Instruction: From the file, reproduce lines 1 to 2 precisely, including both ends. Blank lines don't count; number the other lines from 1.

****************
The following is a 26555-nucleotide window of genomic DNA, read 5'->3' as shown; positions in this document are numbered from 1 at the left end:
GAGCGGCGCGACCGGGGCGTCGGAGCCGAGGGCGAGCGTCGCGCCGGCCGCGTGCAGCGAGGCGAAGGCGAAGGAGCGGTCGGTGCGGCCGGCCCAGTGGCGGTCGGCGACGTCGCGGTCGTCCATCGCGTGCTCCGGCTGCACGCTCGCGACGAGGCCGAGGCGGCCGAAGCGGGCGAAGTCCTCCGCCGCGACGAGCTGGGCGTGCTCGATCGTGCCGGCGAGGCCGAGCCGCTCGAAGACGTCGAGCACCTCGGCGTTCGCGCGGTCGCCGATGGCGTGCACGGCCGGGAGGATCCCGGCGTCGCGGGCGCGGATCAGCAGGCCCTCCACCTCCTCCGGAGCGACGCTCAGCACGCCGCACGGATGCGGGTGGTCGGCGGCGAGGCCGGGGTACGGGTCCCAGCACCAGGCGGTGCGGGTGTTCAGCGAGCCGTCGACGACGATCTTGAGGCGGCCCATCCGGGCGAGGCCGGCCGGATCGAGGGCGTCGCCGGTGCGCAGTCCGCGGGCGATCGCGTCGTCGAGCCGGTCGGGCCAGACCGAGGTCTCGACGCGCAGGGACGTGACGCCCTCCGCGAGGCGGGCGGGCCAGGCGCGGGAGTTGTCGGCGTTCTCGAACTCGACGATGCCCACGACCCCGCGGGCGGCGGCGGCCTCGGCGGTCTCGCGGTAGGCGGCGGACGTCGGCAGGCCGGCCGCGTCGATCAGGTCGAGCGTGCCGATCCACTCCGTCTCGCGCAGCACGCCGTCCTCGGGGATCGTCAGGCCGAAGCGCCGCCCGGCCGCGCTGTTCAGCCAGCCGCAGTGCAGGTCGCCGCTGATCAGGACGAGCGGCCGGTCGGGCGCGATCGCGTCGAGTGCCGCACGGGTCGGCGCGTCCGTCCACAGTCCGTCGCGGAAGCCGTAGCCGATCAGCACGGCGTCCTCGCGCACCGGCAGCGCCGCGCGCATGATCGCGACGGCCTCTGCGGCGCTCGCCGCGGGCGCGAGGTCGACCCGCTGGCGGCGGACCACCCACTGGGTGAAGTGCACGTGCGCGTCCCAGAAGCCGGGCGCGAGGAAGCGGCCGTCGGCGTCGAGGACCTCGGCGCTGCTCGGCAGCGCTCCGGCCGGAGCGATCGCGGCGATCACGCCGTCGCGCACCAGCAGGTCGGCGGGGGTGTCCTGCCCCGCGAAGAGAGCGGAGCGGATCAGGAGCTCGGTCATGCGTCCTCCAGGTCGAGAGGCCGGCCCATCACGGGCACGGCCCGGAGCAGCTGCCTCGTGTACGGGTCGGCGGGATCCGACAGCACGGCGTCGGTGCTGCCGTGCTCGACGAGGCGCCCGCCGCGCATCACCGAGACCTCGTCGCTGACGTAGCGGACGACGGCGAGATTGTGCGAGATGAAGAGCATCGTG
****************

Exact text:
The following is a 26555-nucleotide window of genomic DNA, read 5'->3' as shown; positions in this document are numbered from 1 at the left end:
GAGCGGCGCGACCGGGGCGTCGGAGCCGAGGGCGAGCGTCGCGCCGGCCGCGTGCAGCGAGGCGAAGGCGAAGGAGCGGTCGGTGCGGCCGGCCCAGTGGCGGTCGGCGACGTCGCGGTCGTCCATCGCGTGCTCCGGCTGCACGCTCGCGACGAGGCCGAGGCGGCCGAAGCGGGCGAAGTCCTCCGCCGCGACGAGCTGGGCGTGCTCGATCGTGCCGGCGAGGCCGAGCCGCTCGAAGACGTCGAGCACCTCGGCGTTCGCGCGGTCGCCGATGGCGTGCACGGCCGGGAGGATCCCGGCGTCGCGGGCGCGGATCAGCAGGCCCTCCACCTCCTCCGGAGCGACGCTCAGCACGCCGCACGGATGCGGGTGGTCGGCGGCGAGGCCGGGGTACGGGTCCCAGCACCAGGCGGTGCGGGTGTTCAGCGAGCCGTCGACGACGATCTTGAGGCGGCCCATCCGGGCGAGGCCGGCCGGATCGAGGGCGTCGCCGGTGCGCAGTCCGCGGGCGATCGCGTCGTCGAGCCGGTCGGGCCAGACCGAGGTCTCGACGCGCAGGGACGTGACGCCCTCCGCGAGGCGGGCGGGCCAGGCGCGGGAGTTGTCGGCGTTCTCGAACTCGACGATGCCCACGACCCCGCGGGCGGCGGCGGCCTCGGCGGTCTCGCGGTAGGCGGCGGACGTCGGCAGGCCGGCCGCGTCGATCAGGTCGAGCGTGCCGATCCACTCCGTCTCGCGCAGCACGCCGTCCTCGGGGATCGTCAGGCCGAAGCGCCGCCCGGCCGCGCTGTTCAGCCAGCCGCAGTGCAGGTCGCCGCTGATCAGGACGAGCGGCCGGTCGGGCGCGATCGCGTCGAGTGCCGCACGGGTCGGCGCGTCCGTCCACAGTCCGTCGCGGAAGCCGTAGCCGATCAGCACGGCGTCCTCGCGCACCGGCAGCGCCGCGCGCATGATCGCGACGGCCTCTGCGGCGCTCGCCGCGGGCGCGAGGTCGACCCGCTGGCGGCGGACCACCCACTGGGTGAAGTGCACGTGCGCGTCCCAGAAGCCGGGCGCGAGGAAGCGGCCGTCGGCGTCGAGGACCTCGGCGCTGCTCGGCAGCGCTCCGGCCGGAGCGATCGCGGCGATCACGCCGTCGCGCACCAGCAGGTCGGCGGGGGTGTCCTGCCCCGCGAAGAGAGCGGAGCGGATCAGGAGCTCGGTCATGCGTCCTCCAGGTCGAGAGGCCGGCCCATCACGGGCACGGCCCGGAGCAGCTGCCTCGTGTACGGGTCGGCGGGATCCGACAGCACGGCGTCGGTGCTGCCGTGCTCGACGAGGCGCCCGCCGCGCATCACCGAGACCTCGTCGCTGACGTAGCGGACGACGGCGAGATTGTGCGAGATGAAGAGCATCGTG